A book as rich as the cover illustration, The Fruit of Her Hands is based on the life of Cameron’s 13th century ancestor, Meir Ben Baruch, a renowned Jewish scholar of medieval Europe. The Fruit of Her Hands is a dramatic fictional tale centered on the character of Meir Ben Baruch’s wife, Shira. The book paints a picture of the dawning of the renaissance; a society faced with prejudices and one woman’s fight for justice and equality. – Jewish Scene Magazine
The Fruit of Her Hands is equally rich as history and fiction. Most readers probably know that anti-Semitism was prevalent in Medieval Europe, but in Cameron’s skilled hands, the reader experiences with pounding heart how horrifying, brutal, and pervasive it was. . . . a book so rich with wonderful characters, vivid settings, and an absolutely lush and wonderful depiction of the strengths of the medieval Jewish home and community. This is a first-rate choice for Jewish book clubs. – The San Diego Jewish World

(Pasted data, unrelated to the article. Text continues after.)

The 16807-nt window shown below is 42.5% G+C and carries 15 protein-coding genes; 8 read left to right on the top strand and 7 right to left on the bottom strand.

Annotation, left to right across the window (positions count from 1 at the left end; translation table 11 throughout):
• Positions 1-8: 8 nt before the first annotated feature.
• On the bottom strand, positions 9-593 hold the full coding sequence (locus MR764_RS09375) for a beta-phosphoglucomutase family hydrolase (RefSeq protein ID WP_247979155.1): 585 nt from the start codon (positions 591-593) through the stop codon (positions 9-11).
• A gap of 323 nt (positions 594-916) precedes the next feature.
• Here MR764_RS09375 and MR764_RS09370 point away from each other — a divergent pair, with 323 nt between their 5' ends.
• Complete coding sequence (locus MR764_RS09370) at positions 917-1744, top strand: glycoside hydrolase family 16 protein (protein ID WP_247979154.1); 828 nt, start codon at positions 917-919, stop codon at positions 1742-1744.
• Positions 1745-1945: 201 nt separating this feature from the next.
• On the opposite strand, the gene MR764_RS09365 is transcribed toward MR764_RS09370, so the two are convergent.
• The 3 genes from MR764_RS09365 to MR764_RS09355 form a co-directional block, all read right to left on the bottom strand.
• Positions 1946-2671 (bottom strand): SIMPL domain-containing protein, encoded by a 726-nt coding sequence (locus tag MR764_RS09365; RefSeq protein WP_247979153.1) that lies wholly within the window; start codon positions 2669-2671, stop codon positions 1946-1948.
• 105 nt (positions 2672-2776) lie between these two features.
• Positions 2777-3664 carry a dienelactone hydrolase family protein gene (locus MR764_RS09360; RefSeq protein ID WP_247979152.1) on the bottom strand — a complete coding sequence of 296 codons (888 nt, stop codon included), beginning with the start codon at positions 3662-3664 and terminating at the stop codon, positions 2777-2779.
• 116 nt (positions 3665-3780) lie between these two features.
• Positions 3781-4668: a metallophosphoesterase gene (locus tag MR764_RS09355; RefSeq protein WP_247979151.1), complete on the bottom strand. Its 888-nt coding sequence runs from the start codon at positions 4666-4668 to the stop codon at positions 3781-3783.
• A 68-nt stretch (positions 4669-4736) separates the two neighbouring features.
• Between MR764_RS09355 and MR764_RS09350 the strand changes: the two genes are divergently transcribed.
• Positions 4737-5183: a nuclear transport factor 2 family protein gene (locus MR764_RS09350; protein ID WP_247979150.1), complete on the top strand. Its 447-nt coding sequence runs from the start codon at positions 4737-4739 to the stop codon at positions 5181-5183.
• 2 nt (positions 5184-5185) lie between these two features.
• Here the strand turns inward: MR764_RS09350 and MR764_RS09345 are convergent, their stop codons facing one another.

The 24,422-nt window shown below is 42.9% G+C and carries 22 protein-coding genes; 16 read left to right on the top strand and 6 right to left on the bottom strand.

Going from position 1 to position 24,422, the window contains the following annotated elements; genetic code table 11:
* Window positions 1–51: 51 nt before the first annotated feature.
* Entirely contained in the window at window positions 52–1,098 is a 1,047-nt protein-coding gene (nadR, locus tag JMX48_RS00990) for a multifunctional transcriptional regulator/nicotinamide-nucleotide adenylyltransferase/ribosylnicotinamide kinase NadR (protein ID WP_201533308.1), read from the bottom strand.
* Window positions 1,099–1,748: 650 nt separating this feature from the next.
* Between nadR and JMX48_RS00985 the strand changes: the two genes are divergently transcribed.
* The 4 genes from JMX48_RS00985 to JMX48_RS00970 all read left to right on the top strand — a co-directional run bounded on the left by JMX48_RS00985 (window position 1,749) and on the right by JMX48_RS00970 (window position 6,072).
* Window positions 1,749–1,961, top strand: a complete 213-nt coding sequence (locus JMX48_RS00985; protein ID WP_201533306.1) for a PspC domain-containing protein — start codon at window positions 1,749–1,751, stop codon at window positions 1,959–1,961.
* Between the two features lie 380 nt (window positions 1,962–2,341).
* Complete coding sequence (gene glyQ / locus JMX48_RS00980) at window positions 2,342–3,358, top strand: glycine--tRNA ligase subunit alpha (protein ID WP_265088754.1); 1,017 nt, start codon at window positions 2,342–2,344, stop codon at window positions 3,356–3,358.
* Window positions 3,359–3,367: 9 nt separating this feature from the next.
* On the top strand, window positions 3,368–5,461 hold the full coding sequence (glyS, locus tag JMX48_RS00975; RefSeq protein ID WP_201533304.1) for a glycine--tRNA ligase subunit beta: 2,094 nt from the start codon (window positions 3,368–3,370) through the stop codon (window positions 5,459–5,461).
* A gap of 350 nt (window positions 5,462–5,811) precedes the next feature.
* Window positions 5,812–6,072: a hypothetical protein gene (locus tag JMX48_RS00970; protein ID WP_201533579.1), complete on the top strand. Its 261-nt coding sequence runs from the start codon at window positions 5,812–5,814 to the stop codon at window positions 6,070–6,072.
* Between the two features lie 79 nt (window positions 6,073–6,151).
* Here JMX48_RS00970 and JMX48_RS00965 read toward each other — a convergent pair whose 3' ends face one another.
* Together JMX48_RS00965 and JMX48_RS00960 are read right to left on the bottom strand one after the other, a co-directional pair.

In The Shadow of the Globe is an astonishing surprise. Michelle Cameron has conjured a world and spun a poetic tale that not only honors and exalts Shakespeare and his universe but brings it to vivid, visceral, and heartbreaking life. It is a unique and breathtaking work of art inspired by the man and the theatre that defined humanity in its totality. — Bonnie J. Monte, Artistic Director, The Shakespeare Theatre of New Jersey
I love your epic poem. It’s fun, insightful, imaginative. One might nitpick your chronology, but who cares? I am half-way through it, enjoying it immensely, but my heart leaped at Cuthbert’s advice to Peter Street on how to build a playhouse. How right, how accurate: a machine in which to act, not a celebration of the art of scenic design, not built in accordance with the physics of the motion picture projector, no ceremonial hall for wine-and-cheese shmoozing, no architectural monument to someone’s wealth. A machine in which to act, where the alchemy of the Playwright’s words in the actors’ bodies can be realized by the sense of the audience to create the delicate magic of theatre. God bless you, dear lady, you and Cuthbert nailed it. – Paul Barry, Founder of the NJ Shakespeare Festival and director of all 38 of Shakespeare’s plays